DINNERS at home in my daughter’s kitchen in Sunnyside, Queens is always a delightful experience. Patricia and her Romanian husband George are both good cooks. Their respective jobs expose them only to the finest kitchens in the restaurant industry in New York City, with Patricia working for celebrity chef Daniel Boulud.
Food shopping is such an exciting experience here in New York. Wholesalers like Costco and neighborhood supermarkets are food shoppers’ paradise with unbelievably eye-popping international food choices especially meats, seafood, dairy products and farm fresh vegetables and fruits. The key to great cooking is easy access to the freshest ingredients in season.
Patricia was craving for Fresh Lumpia. A labor-intensive dish, we agreed to share the preparation — I cooked the filling and Patricia made the wrappers. Thanks to Chef Myrna Segismundo who gifted Patricia with the book “Kulinarya,” a guidebook to Philippine Cuisine, when she dined at the Daniel Boulud Bistro Moderne where Patricia works. We lifted the recipe for the lumpia wrapper from the cookbook, which was excellent!
There was no heart of palm (ubod) available so we decided to do a simple vegetable filling using green beans, cabbage, carrots and Chinese parsley (kinchay) with pork, shrimp and firm tofu. I had to single-handedly do the mise en place, which involves cutting all the vegetables into julienne strips that took at least an hour.
The “paalat” or the brown lumpia sauce was cooked after I wrapped the filling into the prepared wrappers. Meanwhile, Patricia took over the dishes, the Salmon en Papillote and the Moules Frites (Mussels and Fries).
En Papillote or cooking in a packet involved wrapping food in parchment paper pockets. Patricia laid the fresh salmon fillets with thin lemon slices and dill leaves with a dash of salt and pepper on parchment paper, sealed it and baked for at least 30 minutes in 300 degrees F. The Moules Frites is a popular French dish that originated from Belgium.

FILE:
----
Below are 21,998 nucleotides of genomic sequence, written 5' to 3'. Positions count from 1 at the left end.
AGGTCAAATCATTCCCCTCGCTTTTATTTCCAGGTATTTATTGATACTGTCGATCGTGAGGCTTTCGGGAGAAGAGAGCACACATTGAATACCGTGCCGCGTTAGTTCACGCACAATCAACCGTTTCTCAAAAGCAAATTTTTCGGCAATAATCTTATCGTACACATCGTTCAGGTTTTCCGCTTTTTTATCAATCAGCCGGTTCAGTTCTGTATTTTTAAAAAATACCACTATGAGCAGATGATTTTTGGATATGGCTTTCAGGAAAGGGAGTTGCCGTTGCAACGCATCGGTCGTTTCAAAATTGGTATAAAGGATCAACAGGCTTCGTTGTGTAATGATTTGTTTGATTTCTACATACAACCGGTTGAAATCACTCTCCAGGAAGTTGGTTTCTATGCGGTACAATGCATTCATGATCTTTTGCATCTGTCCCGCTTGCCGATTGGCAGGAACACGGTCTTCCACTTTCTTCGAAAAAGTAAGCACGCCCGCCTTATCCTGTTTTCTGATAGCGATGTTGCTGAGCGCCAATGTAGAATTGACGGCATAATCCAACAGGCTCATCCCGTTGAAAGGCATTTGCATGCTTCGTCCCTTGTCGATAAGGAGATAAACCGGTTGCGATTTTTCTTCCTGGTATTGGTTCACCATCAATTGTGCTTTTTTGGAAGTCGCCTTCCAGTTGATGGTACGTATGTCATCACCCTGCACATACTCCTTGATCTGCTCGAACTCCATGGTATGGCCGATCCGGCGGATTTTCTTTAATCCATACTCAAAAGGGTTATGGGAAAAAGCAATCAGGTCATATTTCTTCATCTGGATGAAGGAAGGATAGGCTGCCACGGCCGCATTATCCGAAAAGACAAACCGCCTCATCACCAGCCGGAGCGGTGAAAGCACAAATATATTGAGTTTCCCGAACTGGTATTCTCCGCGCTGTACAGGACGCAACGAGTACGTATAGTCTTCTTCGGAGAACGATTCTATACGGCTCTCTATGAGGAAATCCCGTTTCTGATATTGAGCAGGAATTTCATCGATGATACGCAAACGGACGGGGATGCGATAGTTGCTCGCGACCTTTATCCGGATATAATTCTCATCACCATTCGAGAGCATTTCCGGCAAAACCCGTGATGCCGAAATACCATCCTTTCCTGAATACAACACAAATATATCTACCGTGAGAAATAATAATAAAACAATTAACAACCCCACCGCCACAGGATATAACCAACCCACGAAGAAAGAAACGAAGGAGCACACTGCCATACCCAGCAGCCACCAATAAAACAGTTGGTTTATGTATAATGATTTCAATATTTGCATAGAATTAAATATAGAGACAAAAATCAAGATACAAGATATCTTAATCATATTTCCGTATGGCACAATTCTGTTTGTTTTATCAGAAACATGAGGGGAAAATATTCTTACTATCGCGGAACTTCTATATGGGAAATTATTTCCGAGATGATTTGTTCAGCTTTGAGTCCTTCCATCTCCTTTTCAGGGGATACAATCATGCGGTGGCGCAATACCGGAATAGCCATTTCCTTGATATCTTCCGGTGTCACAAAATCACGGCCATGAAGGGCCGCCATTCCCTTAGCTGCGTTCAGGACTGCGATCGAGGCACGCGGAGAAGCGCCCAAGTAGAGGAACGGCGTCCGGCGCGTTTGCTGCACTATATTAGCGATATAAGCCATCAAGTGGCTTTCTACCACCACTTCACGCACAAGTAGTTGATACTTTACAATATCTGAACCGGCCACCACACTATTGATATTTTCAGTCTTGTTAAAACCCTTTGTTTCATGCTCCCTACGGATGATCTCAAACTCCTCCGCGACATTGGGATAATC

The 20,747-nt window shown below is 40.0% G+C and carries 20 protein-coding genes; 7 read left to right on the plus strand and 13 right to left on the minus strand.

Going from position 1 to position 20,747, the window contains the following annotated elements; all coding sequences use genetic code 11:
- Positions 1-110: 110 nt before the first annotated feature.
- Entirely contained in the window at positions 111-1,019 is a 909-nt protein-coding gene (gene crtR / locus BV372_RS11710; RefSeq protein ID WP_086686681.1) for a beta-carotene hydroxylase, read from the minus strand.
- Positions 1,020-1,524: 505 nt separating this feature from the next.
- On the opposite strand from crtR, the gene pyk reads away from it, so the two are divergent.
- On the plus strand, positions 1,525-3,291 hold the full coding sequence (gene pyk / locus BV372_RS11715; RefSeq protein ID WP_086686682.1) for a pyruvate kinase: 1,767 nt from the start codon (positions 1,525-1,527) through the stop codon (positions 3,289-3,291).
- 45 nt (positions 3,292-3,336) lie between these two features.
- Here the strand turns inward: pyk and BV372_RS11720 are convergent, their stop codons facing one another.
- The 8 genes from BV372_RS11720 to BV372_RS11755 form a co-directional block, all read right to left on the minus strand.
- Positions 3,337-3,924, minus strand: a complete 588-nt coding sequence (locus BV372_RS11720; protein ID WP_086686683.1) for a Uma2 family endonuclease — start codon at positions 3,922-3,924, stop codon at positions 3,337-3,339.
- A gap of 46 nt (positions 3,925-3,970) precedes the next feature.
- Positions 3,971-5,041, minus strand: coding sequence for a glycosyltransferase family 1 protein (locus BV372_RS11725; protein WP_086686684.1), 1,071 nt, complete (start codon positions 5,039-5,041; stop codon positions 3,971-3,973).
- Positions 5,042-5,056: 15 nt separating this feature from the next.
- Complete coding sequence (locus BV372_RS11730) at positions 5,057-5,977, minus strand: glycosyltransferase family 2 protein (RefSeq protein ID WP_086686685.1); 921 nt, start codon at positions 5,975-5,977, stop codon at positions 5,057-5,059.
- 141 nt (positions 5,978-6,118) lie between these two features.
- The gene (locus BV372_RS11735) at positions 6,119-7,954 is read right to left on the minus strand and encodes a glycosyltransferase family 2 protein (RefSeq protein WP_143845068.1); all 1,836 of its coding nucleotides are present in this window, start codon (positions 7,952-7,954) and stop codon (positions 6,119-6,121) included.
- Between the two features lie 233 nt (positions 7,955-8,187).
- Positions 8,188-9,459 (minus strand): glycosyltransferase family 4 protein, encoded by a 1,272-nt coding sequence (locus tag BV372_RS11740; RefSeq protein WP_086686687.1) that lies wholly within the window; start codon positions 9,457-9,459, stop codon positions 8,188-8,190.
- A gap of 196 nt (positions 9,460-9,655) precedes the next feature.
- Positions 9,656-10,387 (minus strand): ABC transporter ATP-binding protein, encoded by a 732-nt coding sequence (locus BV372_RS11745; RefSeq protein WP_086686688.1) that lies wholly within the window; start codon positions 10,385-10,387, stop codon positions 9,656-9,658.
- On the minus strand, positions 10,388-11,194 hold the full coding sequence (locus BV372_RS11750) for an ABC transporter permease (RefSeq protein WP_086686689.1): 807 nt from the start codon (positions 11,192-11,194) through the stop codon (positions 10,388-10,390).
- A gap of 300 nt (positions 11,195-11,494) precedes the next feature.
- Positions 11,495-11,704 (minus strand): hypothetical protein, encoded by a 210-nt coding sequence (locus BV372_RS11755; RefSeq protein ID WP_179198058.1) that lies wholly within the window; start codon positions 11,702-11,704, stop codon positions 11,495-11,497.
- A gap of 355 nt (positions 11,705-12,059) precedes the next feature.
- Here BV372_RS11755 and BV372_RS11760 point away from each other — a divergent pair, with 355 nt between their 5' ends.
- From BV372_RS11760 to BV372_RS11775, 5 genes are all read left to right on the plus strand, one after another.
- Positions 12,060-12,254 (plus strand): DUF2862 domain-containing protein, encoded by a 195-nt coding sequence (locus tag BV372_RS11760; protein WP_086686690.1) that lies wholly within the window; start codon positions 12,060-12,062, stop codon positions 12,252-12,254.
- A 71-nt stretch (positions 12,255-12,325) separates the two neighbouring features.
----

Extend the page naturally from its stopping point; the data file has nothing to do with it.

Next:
It is sometimes considered as the national dish of Belgium. We bought a big pack of mussels from Costco. Patricia loves this dish and cooks them to perfection with caramelized onions, white wine, saffron and finishes it with thick cream. This is traditionally eaten with fried potatoes, dipped into the delicious creamy mussel juice.
The mussels are so sweet and bursting with freshness. A chilled bottle of Gerard Bertrand Cote des Roses, a Grenache-cinsault-syrah pink rosé from Languedoc, France washed down all the goodness of the salmon, mussels and of course, the fresh lumpia with paalat sauce sprinkled with crushed peanuts. The rosé is a wine that celebrates Art de Vivre and the Mediterranean lifestyle. A young student of the Ecole Boulle designed the very pretty bottle with the base shaped like a rosé—a wine to be given in the same way you would offer a bunch of roses. The wine is fruity and fresh, just like a rose.
With the berries abundant in the glorious season of summer, we made a Blackberry-Blueberry-Strawberry Tart. Everything comes easy here in America so we bought a baked tart. I simply cooked my favorite custard filling while Patricia beautifully arranged the berries on top of the custard filling.